Harrington could not be reached for comment Friday. His malpractice lawyer, Jim Secrest II, did not respond to phone messages left Thursday or Friday. A message at Harrington’s Tulsa office said it was closed and an answering service referred callers to the Tulsa Health Department.
According to the Centers for Disease Control and Prevention in Atlanta, there have been only three documents cases of a dental patient contracting either HIV or hepatitis B from a dental procedure: HIV in Florida in 1991 and hepatitis B in New Mexico in 2001 and West Virginia in 2009.
The CDC in 2003 established infection control guidelines for dental offices, including rules about hand hygiene and sterilization of dental instruments, but inspections are left to the states.
According to the Oklahoma Dentistry Board’s complaint, Harrington’s practice had varying cleaning procedures for its equipment, needles were re-inserted in drug vials after their initial use, drug vials were used on multiple patients and the office had no written infection-protection procedure. Also, dental assistants performed some tasks reserved to a licensed dentist, such as administering IV sedation. A device used to sterilize equipment hadn’t undergone required monthly tests in at least six years.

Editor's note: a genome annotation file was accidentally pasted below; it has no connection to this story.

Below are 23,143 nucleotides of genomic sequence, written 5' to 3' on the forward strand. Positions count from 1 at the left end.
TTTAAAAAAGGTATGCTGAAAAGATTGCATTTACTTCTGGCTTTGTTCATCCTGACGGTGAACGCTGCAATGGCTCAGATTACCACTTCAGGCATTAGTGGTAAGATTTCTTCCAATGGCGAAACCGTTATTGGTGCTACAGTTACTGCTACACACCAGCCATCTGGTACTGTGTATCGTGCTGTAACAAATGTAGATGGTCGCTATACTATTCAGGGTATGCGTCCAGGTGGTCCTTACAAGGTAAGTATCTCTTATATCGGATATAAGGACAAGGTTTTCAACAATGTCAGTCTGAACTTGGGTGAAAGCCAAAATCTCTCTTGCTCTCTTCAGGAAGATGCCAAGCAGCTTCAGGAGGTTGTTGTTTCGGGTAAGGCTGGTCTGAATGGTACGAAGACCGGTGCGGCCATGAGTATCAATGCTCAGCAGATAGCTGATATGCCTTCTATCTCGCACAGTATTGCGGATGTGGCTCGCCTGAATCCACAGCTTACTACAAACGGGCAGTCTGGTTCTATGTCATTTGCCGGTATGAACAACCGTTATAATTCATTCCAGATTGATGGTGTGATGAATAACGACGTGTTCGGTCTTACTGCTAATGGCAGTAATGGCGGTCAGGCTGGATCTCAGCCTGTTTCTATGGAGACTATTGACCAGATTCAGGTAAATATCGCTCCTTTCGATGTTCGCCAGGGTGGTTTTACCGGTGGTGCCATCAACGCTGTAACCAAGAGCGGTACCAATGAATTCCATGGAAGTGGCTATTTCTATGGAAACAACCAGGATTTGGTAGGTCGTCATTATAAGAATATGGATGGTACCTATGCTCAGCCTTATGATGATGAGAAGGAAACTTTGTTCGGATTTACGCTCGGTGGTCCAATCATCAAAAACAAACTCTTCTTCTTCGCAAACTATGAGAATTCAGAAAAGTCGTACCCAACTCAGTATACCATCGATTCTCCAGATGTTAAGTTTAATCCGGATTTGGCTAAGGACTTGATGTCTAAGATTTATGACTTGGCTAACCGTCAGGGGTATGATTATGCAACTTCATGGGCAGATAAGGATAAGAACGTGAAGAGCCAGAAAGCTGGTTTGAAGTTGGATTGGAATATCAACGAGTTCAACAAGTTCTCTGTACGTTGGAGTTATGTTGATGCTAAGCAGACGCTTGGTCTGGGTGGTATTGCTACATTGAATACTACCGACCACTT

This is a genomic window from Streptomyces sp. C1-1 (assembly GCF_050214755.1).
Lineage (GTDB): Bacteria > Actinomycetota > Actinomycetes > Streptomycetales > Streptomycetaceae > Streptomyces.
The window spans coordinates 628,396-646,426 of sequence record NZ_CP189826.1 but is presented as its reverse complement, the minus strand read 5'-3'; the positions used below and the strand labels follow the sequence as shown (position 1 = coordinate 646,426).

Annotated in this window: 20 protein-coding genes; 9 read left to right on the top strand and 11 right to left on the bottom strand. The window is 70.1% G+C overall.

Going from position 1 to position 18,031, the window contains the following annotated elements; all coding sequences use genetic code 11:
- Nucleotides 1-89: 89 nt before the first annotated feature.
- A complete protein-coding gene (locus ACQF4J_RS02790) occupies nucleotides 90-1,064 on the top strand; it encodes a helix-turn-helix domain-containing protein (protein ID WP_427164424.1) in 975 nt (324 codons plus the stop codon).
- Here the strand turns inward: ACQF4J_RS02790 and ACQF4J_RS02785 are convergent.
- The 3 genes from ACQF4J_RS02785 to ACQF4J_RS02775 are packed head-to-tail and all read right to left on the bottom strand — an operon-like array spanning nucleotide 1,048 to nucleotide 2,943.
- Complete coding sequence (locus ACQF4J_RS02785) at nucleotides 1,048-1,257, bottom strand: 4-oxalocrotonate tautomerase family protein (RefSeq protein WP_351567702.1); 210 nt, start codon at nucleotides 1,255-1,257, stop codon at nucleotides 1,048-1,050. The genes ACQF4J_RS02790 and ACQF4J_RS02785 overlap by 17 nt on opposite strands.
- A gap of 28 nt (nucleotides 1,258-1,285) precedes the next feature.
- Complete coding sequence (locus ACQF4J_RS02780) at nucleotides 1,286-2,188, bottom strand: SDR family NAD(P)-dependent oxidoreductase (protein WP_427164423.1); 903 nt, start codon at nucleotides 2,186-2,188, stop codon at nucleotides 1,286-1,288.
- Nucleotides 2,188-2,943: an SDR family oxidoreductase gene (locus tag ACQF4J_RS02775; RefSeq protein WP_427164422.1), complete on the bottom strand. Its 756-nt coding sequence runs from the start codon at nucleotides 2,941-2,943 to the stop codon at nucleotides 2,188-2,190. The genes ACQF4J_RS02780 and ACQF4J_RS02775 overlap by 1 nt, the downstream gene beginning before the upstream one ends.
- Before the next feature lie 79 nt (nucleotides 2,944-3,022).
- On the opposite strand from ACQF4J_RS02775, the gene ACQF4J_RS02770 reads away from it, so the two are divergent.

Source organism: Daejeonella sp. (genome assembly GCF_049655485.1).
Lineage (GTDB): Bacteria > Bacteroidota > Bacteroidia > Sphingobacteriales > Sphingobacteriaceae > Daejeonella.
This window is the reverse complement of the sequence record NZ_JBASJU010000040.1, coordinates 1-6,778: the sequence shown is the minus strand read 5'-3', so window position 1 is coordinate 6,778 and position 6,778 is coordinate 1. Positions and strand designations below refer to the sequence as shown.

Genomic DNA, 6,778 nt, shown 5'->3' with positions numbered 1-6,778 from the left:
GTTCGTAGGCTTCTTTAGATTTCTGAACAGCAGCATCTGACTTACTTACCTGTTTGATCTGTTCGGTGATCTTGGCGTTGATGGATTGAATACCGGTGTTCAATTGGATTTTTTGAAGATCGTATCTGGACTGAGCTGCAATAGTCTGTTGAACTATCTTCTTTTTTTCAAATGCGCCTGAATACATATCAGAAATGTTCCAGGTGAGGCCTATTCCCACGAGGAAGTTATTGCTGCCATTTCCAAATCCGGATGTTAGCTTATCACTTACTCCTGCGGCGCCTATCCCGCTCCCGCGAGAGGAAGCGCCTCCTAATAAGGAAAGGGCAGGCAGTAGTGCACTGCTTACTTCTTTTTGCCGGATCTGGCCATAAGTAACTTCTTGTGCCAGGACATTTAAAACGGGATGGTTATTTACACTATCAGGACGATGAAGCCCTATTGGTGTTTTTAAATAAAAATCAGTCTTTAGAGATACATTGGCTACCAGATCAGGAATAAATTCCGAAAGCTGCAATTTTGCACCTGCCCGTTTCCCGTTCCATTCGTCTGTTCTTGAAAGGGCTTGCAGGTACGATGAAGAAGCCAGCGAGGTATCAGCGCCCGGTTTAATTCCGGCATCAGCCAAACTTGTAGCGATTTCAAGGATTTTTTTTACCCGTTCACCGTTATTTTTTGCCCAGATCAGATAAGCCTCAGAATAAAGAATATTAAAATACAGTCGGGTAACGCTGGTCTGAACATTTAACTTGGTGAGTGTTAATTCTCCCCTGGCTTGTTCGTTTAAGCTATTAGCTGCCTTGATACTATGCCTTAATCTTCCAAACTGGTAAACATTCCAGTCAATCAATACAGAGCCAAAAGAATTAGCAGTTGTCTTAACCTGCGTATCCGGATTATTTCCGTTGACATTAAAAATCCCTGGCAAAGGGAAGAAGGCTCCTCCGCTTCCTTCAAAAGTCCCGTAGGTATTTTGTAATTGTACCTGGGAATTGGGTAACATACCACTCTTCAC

Hepatitis B, hepatitis C and HIV are typically spread through intravenous drug use or unprotected sex.
Associated Press writers Tim Talley in Oklahoma City and Mike Stobbe in New York contributed to this report.